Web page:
Leaving those crazy 80s behind, let me take you to the mid-2000s. Greenport Village had just constructed a seasonal, yet fully refrigerated, rink within a slapshot of the oh-so-scenic harbor. Hadn’t been on skates for near 20 years, but bought a pair online and joined the then-embryonic 30-and-over men’s Thursday evening hockey games.

As word spread, more and more guys showed up and it wasn’t long before we had sufficient numbers for two teams with two goaltenders and line changes.

It became clear early on, however, that most of the guys were 30 and a few weeks. At least that’s how it seemed. I was 50 at the time and, I confess, out of shape and up against whippersnappers seemingly half my age with solid, organized playing experience.

Damn kids.

What, that guy over there played for Princeton? I’m a dead man.

But, luckily for me, everybody stuffed their egos into their street shoes. Nobody ragged on anyone, except good-naturedly. I skated, sweated, fell down. It was perfect.

Then one night I found it almost impossible to bend low enough to tie my skates. Huh, what’s up with that? Time to switch to non-fat yogurt? Oh, HELL no.

Arthritis, don’t you know. Eventually eating away my right hip joint until it was bone on bone, which hurts like a son of a, well, you know. Various pain management and short-term treatments failed like Betamax.

And thus my playing days came to a painful end. Sniff.

Ah, but five years ago I got me one a them new-fangled titanium and plastic hips, and I was good for another 100,000 miles. Amazing! No pain and full range of motion restored. A miracle of modern science!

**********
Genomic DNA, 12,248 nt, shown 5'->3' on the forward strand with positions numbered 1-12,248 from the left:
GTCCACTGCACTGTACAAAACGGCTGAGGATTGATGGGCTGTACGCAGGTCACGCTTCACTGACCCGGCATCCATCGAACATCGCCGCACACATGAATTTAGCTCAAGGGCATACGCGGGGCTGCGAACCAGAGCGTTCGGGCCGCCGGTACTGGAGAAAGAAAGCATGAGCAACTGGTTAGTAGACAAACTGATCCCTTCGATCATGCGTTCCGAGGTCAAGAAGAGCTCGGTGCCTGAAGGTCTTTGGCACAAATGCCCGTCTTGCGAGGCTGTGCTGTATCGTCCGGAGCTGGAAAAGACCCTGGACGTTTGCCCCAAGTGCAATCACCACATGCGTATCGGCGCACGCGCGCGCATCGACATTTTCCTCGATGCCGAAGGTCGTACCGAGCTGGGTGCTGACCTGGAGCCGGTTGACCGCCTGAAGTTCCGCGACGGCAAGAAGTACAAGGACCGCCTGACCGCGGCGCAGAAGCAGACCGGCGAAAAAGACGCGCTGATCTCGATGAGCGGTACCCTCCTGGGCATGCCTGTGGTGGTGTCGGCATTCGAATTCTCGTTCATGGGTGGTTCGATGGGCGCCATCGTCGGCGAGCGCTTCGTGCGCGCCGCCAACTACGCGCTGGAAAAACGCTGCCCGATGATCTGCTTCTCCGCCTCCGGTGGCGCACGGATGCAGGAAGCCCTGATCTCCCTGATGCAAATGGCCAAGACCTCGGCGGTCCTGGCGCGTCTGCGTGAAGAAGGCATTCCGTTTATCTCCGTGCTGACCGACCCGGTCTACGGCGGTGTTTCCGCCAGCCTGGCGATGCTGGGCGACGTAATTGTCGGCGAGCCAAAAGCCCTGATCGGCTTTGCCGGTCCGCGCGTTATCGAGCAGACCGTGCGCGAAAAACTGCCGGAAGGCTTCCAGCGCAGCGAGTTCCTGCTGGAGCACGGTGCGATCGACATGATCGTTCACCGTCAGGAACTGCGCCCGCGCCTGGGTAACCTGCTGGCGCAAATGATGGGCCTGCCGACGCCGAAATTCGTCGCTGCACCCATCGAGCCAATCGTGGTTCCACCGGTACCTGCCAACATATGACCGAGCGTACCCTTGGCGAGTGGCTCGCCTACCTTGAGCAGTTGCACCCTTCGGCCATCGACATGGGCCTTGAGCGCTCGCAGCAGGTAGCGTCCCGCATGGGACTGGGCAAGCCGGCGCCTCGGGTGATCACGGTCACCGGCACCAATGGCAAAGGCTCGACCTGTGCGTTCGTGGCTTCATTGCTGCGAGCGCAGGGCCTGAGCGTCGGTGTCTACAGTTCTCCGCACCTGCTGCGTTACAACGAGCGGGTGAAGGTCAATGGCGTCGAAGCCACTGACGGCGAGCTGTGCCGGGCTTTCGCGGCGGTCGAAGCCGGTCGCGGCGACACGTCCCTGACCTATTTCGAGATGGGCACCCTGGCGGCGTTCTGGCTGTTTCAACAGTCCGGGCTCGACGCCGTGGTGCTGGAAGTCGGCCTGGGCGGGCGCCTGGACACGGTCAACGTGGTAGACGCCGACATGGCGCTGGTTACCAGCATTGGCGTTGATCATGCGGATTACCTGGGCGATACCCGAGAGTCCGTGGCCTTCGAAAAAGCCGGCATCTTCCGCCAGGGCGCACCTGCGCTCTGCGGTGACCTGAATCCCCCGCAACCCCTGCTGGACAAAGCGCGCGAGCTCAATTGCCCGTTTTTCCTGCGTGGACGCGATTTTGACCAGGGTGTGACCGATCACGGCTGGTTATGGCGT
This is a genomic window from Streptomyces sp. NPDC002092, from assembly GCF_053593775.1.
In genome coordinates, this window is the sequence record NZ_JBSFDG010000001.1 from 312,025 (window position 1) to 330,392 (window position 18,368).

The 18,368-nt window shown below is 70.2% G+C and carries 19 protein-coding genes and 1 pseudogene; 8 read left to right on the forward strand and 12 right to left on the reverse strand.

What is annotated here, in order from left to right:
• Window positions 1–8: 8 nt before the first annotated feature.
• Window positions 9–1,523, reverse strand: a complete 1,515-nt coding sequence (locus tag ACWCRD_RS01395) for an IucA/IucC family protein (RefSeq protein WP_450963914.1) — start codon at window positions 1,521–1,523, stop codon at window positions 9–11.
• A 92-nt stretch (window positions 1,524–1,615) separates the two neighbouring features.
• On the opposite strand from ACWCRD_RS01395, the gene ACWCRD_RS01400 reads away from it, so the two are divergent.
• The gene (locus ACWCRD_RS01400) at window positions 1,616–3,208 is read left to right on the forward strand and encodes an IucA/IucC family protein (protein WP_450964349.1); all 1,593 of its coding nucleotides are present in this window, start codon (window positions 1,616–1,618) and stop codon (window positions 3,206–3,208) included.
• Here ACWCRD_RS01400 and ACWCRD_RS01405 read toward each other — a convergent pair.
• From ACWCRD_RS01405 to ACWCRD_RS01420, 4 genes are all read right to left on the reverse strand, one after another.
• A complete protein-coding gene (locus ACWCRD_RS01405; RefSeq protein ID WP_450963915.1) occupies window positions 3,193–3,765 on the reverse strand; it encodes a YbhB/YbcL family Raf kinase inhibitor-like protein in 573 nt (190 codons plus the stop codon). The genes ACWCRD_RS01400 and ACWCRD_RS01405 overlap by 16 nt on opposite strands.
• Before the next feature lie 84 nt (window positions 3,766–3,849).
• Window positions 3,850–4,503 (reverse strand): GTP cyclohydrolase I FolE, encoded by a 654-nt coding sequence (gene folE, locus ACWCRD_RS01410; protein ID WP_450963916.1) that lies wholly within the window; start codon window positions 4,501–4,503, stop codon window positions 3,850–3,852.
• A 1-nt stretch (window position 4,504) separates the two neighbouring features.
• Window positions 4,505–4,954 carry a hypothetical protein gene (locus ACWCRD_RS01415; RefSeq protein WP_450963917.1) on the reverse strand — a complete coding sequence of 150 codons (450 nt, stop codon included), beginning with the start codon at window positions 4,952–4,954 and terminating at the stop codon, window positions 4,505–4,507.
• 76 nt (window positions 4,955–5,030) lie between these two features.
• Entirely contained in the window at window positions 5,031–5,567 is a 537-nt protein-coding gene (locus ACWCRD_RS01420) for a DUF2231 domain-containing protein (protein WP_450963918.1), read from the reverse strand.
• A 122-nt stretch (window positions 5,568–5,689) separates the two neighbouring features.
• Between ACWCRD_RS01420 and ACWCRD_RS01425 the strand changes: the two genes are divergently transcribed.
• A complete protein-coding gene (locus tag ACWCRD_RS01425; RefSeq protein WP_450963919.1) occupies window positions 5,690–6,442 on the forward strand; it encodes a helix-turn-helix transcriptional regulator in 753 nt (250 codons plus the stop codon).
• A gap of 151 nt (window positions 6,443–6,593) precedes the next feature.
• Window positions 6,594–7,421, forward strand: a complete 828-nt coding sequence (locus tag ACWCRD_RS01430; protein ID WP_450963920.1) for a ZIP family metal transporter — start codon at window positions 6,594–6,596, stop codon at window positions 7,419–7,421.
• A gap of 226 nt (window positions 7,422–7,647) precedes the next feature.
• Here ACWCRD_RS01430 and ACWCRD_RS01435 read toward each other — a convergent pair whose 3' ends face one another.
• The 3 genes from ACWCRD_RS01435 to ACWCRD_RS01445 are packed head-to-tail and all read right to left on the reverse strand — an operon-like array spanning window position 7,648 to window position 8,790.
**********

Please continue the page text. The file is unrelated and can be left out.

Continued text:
After years of family members and others beating me up about not exercising – sorry, just can’t see meself lugging around a set of golf clubs and swearing like a longshoreman while trying to find a ball hooked or sliced into the trees, where I assure you most of ‘em would have landed – I went online and purchased a new pair of hockey skates.

Not the $900+ top-o-the-line pro models, but a good pair from CCM, known far and wide as hockey equipment royalty. Wearing the helmet, also CCM, was a compromise with The Mrs., who is loathe to pick me up at Eastern Long Island Hospital’s ER.

With no small amount of trepidation, I laced ‘em tight and stepped out onto the ice late one late January sunny weekday afternoon.

Felt what a newborn colt looks like as it first attempts to stand. Maybe this wasn’t such a good idea after all. It wasn’t long before losing my balance led to a fall. But since I was gliding at turtle speed, my pride was the only thing hurt.

You’re not packing it in, I told meself. Remember, weight forward, knees bent and don’t let the newly-sharpened blade drag along the ice after pushing off to propel yourself forward.

After a while, felt a little less shaky and a bit more balanced. A few more laps brought a bit more confidence. Skated a little faster with a bit more purpose.

Don’t overdo it. Skate and glide, skate and glide.

Ok, time to go.

Honey, I’m home! What? No, of course I didn’t fall. I…

Wadda mean raise my right hand? Do I swear to tell…?

Ok, yes, but only once. Yes, the helmet was an excellent idea, even though…

 Yes, I think my brother’s old set of clubs are still in the garage. But I don’t think I have any tees or…

Oh, real funny.

Tim Kelly is a former congressional press secretary and award-winning reporter, editor, columnist and photographer. He has lived on the North Fork for 30 years. For his mid-life crisis, he became a bagpiper.

East End Beacon
The East End Beacon is your guide to social and environmental issues, arts & culture on the East End of Long Island.